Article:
“Guys, we’re in Morocco.”
“No, we’re in Africa.”
This was the running joke for the past three days, while my friends and I visited Tangier and Chaouen, Morocco. On our three-day adventure, we were continually awestruck and thankful for the opportunity to tour not only a new country, but a new continent.
Because of its proximity to Spain, Africa, specifically Morocco, was high on my travel list. When plans came together to go, I was excited to be going to such an exotic place for my first trip, and counted down the days until departure.
With a student-focused tour group of about 60 people, we left Thursday night for Tarifa, Spain. Because of a law, the bus stopped 45 minutes for every 4 hours of driving. With two stops throughout the night breaking up an already inconsistent sleep, we arrived at Tarifa for the ferry, groggy, but anticipating adventure with each passing mile.
By the time we arrived in Tangier, we all needed nutrition and rest. With time for only one, my friends and I stopped for a late lunch before our city tour. I was pleased to find that the menus were in French, and that that was the only language our waiter spoke, besides Arabic, because I have been hoping to practice my French since arriving in Europe. The waiter, though, had a heavy Moroccan accent, and I continued to mix Spanish words in with my French, so our communication was limited.
On the way from the hotel to our first excursion, the bus drove us around Tangier, one of Morocco’s most historically significant cities. There were German, French, Spanish, and English quarters of the city because each had been present in Morocco in recent history. The countries’ sections were distinct because of their varying architectural styles, with a common thread of Moroccan buildings mixed in. To relate what I saw to what I know, Tangier’s infrastructure reminded me most of the Dominican Republic, but only slightly. Morocco felt alive with ideas and improvement, exemplified in the amount of construction in the area. It seemed that the people of Tangier were ready to make their city great again.
Our bus tour took us to first to Cap Spartel, the African point of the western entrance of the Straight of Gibraltar, where the Atlantic Ocean and the Mediterranean Sea meet. Below the cape, we explored the Grotte d’Hercule, or Caves of Hercules.
Afternoon sun, a warm breeze, and my feet in the sand, I would have been happy with just a few hours on an African beach. The main attraction, however, was the camels. Though I struggled with the idea that these animals were trapped in a life of transporting tourists up and down the coast, I chose to focus on the novelty of the special experience. Camels, though forced in the moment, have an authentic role in Africa’s history. Atop of this oddly cute animal, I realized how fortunate I was to be in Africa, learning more about the cultures of the world.
We continued into the evening touring the center of town. With the structure of the trip, we were not able to take time to explore the local vendors, but did visit a textile shop and spice store, both selling Moroccan specialties, such as silk blankets and argon oil.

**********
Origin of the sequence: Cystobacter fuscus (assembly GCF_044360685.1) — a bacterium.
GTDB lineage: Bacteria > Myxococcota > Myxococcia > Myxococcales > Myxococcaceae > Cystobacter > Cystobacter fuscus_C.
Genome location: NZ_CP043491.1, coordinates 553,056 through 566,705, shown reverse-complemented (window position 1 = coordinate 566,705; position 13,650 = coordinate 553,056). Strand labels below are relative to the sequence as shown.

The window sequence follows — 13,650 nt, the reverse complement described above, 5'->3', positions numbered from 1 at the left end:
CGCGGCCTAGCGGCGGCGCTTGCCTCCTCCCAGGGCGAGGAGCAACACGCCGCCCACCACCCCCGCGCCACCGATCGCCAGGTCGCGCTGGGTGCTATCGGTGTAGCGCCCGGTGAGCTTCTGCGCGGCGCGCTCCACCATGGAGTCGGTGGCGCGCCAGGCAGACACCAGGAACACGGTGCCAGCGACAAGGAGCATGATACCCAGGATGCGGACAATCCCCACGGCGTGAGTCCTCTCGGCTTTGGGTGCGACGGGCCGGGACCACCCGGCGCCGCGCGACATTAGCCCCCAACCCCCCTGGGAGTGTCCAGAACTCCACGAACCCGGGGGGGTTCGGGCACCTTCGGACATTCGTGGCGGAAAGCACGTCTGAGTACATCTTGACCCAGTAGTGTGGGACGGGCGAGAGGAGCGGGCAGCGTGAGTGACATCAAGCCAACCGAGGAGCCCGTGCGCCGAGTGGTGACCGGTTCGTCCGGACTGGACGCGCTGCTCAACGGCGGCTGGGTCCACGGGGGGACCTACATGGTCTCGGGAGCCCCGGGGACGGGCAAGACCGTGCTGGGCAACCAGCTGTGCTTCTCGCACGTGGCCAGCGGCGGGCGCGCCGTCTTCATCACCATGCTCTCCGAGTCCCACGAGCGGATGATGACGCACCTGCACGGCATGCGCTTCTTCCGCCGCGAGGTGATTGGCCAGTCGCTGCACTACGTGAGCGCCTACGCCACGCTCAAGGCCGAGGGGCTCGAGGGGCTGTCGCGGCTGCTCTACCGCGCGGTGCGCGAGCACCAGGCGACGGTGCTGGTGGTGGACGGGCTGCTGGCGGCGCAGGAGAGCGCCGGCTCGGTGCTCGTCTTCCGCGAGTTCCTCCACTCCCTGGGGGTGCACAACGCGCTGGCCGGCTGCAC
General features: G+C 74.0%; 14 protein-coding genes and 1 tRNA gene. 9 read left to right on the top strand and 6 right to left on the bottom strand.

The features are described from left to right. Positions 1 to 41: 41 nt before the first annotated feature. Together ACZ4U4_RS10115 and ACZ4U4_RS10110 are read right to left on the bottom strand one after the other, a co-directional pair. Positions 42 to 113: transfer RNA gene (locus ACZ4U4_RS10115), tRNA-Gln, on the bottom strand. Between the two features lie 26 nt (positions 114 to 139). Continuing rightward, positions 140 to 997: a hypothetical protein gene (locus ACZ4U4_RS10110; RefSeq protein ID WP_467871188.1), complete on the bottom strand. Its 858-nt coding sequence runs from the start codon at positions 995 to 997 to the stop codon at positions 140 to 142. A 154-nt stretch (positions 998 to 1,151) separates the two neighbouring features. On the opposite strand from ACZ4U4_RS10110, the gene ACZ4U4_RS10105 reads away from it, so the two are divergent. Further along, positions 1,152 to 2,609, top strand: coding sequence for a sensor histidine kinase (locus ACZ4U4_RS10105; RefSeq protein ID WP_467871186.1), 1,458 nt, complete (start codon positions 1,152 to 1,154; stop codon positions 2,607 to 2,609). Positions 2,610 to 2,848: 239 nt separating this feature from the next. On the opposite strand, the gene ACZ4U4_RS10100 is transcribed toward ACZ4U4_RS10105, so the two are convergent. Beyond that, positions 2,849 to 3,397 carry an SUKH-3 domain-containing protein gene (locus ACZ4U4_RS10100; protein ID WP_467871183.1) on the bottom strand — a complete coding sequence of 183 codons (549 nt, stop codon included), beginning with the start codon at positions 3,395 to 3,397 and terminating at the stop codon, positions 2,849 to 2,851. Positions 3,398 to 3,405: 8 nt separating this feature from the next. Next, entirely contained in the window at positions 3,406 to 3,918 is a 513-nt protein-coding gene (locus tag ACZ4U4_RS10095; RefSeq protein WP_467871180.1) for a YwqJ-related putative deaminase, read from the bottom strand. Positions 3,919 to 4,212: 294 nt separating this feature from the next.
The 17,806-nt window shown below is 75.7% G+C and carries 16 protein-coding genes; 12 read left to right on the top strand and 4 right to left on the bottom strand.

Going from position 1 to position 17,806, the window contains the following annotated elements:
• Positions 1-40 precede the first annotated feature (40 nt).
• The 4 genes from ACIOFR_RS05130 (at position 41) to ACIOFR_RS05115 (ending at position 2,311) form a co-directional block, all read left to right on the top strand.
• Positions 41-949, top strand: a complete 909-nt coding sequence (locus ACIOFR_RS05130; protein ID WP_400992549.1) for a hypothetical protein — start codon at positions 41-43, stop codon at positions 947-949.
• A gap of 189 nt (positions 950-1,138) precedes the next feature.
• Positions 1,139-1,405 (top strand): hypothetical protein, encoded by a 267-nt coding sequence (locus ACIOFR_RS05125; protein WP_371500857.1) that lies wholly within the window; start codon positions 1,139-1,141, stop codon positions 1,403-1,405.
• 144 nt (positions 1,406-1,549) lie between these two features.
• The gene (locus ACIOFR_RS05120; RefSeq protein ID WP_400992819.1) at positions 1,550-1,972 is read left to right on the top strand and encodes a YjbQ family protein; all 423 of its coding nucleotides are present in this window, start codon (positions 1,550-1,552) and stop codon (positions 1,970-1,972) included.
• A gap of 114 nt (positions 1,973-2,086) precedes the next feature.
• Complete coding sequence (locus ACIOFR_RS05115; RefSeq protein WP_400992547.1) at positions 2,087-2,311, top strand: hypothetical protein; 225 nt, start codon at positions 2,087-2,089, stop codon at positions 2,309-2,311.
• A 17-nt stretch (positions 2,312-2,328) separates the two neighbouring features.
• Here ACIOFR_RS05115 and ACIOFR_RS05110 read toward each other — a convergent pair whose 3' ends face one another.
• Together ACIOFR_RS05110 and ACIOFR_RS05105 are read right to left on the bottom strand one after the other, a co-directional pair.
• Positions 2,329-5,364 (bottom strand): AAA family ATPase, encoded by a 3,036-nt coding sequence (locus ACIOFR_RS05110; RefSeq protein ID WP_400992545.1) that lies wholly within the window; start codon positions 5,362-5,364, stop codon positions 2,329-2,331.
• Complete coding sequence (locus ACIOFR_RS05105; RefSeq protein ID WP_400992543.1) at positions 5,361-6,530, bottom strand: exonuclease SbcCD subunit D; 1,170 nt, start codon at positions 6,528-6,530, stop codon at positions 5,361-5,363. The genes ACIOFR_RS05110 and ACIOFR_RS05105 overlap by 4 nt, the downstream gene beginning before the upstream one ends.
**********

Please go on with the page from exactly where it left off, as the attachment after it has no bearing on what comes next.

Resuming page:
To finish our first day, we enjoyed a three-course Moroccan dinner with plush seating and live music. Unlike my gastronomic experiences in Spain, my Moroccan meal was devoured; the soup appetizer was tasty and had an unexpected lemon complement, the kabobs and couscous were traditionally perfect, and I enjoyed, surprisingly, a honey pastry and Moroccan specialty mint leaf green tea for desert.
Though the day was exhausting, I loved learning about Morocco, and couldn’t wait for the next day’s adventure.
Up and out of the hotel early the next day, we drove 2 1/2 hours to the town of Chaouen. The ride to the city took us through African countryside, where we wound through the mountains and passed picturesque valley towns. Morocco is the most different place I’ve ever visited. Though there were sights similar to those that I have encountered through other travels, there was something about the the appearance, the landscape, and the people that kept me in a continuous awe. The feeling I experienced is difficult to explain because was related less to emotions and more to cognition. Though I was not quite curious or analytical, I felt like I was learning. Staring out the window, I was seeing things I never knew before, with a different mindset than a tourist who simply consumes information. I absorbed the views somewhat hyperaware, with the hope to return to Africa some day.
Chaouen from the road did not seem like the blue city that I had seen in pictures. Once inside, however, the color was plastered on every wall, door, and street. No one could give me a definite answer as to why the city was painted blue, but after a while, I decided it didn’t matter. From an adjoining hill, Chaouen appeared to be a patch of sky that had fallen onto the mountain, brightening the overcast day.
The day-long journey back to Madrid was much less agonizing with a start along the Spanish coast. Driving through the mountains in the south of Spain, passing quaint beach towns and lone plantation villas, I was exposed Spain that I had never seen before. I am newly curious about these sea-side cities, whose white homes called to me from the sparkling shore, saying there is always more to explore.
Salaam, Hubb, Morocco